The Imitation Theory is based on having models in life, examples or admirations for that influence our being, choices, actions and behavior in life.
Kind of an “Imitation Game” but not in the sense of Alan Turing’s ‘Can machines think?’. It would reflect the idea of ‘mirror neurons’ that are activated by both biological and non-biological movements. Neuroscientist Giacomo Rizzolatti at the Università degli Studi di Parma discovered those mirror neurons in the 1990s. Rizzolatti
♣ says that the neurons could help explain how and why we “read” other people’s minds and feel empathy for them. If watching an action and performing that action can activate the same parts of the brain in monkeys–down to a single neuron–then it makes sense that watching an action and performing an action could also elicit the same feelings in people.
Other researchers are interested in whether mirror neurons respond not only to other people’s actions or emotions, but also to the intent behind those actions. In our case it would be purpose : survival and a sense of urgency, translated in many meaningful purposes like protecting our planet, fighting against biases, acting against unfairness…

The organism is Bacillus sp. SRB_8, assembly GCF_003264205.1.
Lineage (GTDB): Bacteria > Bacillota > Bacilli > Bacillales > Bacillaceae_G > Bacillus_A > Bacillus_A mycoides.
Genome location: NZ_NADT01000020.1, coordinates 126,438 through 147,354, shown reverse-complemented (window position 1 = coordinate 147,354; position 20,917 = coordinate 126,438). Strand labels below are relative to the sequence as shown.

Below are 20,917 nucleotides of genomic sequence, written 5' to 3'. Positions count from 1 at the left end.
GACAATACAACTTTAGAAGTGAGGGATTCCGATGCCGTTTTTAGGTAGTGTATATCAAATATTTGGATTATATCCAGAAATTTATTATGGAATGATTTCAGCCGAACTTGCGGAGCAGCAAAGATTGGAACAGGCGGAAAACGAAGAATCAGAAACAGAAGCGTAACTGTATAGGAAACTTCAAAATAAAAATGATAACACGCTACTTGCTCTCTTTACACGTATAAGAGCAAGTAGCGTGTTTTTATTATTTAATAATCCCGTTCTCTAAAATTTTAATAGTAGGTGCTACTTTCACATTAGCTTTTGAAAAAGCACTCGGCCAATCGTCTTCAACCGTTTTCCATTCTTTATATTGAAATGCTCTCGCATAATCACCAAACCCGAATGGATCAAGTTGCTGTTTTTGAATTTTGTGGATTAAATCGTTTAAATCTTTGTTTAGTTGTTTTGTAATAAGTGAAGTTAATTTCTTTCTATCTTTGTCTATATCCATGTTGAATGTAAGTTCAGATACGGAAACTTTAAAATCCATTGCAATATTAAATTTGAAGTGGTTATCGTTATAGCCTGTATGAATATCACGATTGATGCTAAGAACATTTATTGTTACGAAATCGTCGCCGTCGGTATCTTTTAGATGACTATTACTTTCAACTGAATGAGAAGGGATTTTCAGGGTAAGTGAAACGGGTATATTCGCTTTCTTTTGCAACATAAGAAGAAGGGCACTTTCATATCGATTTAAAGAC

« It seems clear that mirror neurons are one key to understanding how human beings survive and thrive in a complex social world » says neuroscientist Vittorio Gallese, MD, PhD, one of Rizzolatti’s colleagues at the University of Parma.
The concept of Imitation is key for Turing, as it is for Girard and Tomasello. For Tomasello there are two ways of cooperation for humans : 1) teaching (altruistically sharing, helping) and 2) imitation. The second one is, like Girard’s imitation, a basic rule in Swarm Ethics.
It consequently means that Swarm Ethics could also have a darker side. Girard distinguishes ‘imitation’ from ‘mimesis’. Imitation as the positive aspect of mirroring someone else’s behavior, whereas mimesis pictures the negative aspect of rivalry. Consequently value-based imitation differs from shallow mimicry.
The 3rd catalyst for Swarm Ethics : care and empathy
Are we naturally inclined to care? Rousseau or Hobbes. Are we born good and get corrupted by society (Rousseau) or are we forged altruistically by empirical social experiences (Hobbes)? Tomasello writes :